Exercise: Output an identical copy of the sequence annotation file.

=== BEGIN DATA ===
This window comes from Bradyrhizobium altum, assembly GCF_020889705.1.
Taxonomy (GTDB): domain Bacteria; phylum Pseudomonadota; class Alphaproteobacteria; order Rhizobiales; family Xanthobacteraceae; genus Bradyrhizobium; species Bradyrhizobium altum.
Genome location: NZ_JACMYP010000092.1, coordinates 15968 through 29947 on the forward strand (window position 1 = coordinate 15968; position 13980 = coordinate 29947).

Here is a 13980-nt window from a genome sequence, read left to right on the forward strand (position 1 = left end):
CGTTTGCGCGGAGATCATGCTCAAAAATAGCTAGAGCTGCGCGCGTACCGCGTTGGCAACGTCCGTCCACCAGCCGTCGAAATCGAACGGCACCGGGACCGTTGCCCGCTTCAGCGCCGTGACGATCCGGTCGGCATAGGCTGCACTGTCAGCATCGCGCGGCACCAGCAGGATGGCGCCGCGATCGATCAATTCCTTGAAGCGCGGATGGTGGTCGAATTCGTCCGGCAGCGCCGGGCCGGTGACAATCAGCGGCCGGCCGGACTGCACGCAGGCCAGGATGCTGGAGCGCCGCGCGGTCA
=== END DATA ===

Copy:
This window comes from Bradyrhizobium altum, assembly GCF_020889705.1.
Taxonomy (GTDB): domain Bacteria; phylum Pseudomonadota; class Alphaproteobacteria; order Rhizobiales; family Xanthobacteraceae; genus Bradyrhizobium; species Bradyrhizobium altum.
Genome location: NZ_JACMYP010000092.1, coordinates 15968 through 29947 on the forward strand (window position 1 = coordinate 15968; position 13980 = coordinate 29947).

Here is a 13980-nt window from a genome sequence, read left to right on the forward strand (position 1 = left end):
CGTTTGCGCGGAGATCATGCTCAAAAATAGCTAGAGCTGCGCGCGTACCGCGTTGGCAACGTCCGTCCACCAGCCGTCGAAATCGAACGGCACCGGGACCGTTGCCCGCTTCAGCGCCGTGACGATCCGGTCGGCATAGGCTGCACTGTCAGCATCGCGCGGCACCAGCAGGATGGCGCCGCGATCGATCAATTCCTTGAAGCGCGGATGGTGGTCGAATTCGTCCGGCAGCGCCGGGCCGGTGACAATCAGCGGCCGGCCGGACTGCACGCAGGCCAGGATGCTGGAGCGCCGCGCGGTCA